Wednesday, July 27, 2011

New and Noteworthy---Photographing Union Soldiers: Images of Surgery, Anesthesia, And Pathological Specimens

Shooting Soldiers: Civil War Medical Photography by R.B. Bontecou, Dr. Stanley B. Burns, Burns Archive Press, 150+ illustrations, bibliography, no index, July 2011 168 pp.,$50.00

Shooting Soldiers: Civil War Medical Photography by R.B. Bontecou, a revealing exposé of the wartime clinical photographs of Reed Bontecou, is a new significant chapter in Civil War history. The war has been under writers’ and scholars’ microscopes for the past 150 years and there are few significant things yet to be uncovered of general interest. The subject of this book is one of them – clinical photography during the war – and the images are artistically posed in the style of the masters of photography, making them major works of art.

Through his remarkable portraits, Bontecou created and became a legend. This is the first volume of a series showcasing the Civil War carte de visite (CdV) photographs of Reed Brockway Bontecou, MD, Surgeon-in-Charge of Harewood U.S. Army General Hospital, Washington DC. He was responsible for pioneering and taking the largest number of photographs of wounded soldiers during the war and was the largest contributor of photographs and specimens to the Army Medical Museum and Civil War medical publications. His close up images of surgery, anesthesia, and patients posing with their pathological specimens were unique for his time. Many photographs are of patients pre- and postoperation, views of patients showing the progression of specific treatments, or the various stages of diseases.

The album is also the pioneering effort by one physician to document war wounds and to use photography to teach physicians how to care for these wounds. None of the clinical images were published as photographs, most of these images are now reproduced photographically in this series for the first time. Bontecou’s photographs are beautiful, artistic representations of photographic art that transcend the subject. This book will become a classic and has been heralded by the Civil War medical historians who have seen the images and text as it was produced. Michael Rhode, Chief Archivist of the Otis Historical Archive, National Museum of Health and Medicine wrote the forward. He notes “that the presentation of these images is a great service as even I have not seen most of them.”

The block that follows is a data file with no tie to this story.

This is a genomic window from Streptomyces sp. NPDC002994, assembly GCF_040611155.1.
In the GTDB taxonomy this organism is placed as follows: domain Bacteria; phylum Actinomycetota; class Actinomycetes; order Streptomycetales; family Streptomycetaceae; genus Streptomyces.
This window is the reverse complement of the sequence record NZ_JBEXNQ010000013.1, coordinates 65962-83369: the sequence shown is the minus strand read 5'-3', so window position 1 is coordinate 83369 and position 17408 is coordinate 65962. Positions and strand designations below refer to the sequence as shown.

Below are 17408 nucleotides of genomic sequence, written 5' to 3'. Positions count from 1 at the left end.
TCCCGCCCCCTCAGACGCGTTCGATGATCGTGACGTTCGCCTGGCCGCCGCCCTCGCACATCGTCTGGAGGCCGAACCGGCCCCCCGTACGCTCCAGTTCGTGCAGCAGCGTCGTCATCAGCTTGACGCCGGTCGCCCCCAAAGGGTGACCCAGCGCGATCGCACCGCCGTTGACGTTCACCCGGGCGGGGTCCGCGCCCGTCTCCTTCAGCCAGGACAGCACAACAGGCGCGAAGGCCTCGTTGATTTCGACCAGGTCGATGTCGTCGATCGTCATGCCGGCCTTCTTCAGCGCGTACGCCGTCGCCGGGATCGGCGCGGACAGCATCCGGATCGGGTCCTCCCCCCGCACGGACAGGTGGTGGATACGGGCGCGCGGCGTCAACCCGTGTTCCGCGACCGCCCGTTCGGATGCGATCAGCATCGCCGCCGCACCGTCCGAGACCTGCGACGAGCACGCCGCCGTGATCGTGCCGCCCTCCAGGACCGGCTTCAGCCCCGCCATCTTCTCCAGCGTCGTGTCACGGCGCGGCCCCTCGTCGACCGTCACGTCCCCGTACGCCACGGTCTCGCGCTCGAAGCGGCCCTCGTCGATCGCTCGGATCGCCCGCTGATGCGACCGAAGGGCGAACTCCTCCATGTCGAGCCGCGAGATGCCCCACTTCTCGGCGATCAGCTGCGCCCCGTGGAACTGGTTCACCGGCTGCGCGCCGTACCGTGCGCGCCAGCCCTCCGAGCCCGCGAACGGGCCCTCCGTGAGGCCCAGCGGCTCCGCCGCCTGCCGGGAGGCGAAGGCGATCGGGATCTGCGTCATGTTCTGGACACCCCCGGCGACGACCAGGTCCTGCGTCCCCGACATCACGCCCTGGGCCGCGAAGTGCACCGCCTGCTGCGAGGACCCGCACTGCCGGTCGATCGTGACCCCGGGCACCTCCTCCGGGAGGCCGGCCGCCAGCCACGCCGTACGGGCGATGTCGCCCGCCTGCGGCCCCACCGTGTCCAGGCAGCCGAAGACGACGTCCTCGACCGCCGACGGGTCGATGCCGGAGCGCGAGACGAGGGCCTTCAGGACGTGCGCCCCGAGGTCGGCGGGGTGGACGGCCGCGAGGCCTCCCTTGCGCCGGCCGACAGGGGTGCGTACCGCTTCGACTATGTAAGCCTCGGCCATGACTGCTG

To place the photographs in context of their creation, a history of Bontecou’s career is presented along with a history of the various images and albums he made. A summary of the last campaigns of the war are also briefly documented. A list of units represented is documented along with a list of the battles and the specific soldiers wounded in them. About 103 plates of soldiers from the CdV album posing with identification boards are included, and arranged by states but not numerically by unit number. Also discussed are the artistic and scientific merit of the images. A presentation of the role of sacrifice and death during the Civil War era is important in helping understand the general mental state of servicemen of that era. This chapter documents some death and dying concepts in the time period and emphasizes the lack of concern of Federal government authorities for identification and proper burial of servicemen.

In addition to being an internationally distinguished author, curator, historian, collector, publisher, and archivist, Dr. Stanley B. Burns, MD, FACS, is a New York City ophthalmologist and Clinical Professor of Medicine and Psychiatry at NYU Langone Medical Center. In 1975 he began collecting historic photography. In 1977 he founded The Burns Archive to share his discoveries and began his writing and publishing career. Dr. Burns’ collection of vintage photographs (1840-1950) has been generally recognized as the most important private comprehensive collection of early photography. It has been showcased in numerous national media venues worldwide. Artists, researchers and historians can access the one million+ photographs. The images have been the source of numerous Hollywood feature films, documentaries and museum exhibitions. Dr. Burns has authored forty photo-historical texts and curated more than fifty photographic exhibitions. He has been a founding donor of photography collections, including the J.P. Getty Museum and The Bronx Museum of the Arts. He spends his time lecturing, creating exhibits, and writing books on underappreciated areas of history and photography.

Text Source: Burns Archive Press Release

1 comment:

Brendan said...

Those medical photographs really are an amazing resource. Many of them are public domain available online thanks to the folks at the National Museum of Health & Medicine:

I've been writing brief profiles of some of the men in these photos and posting them on my blog:

Hope I'm not just doing something that Burns has already done in his book. Anyway, thanks for sharing.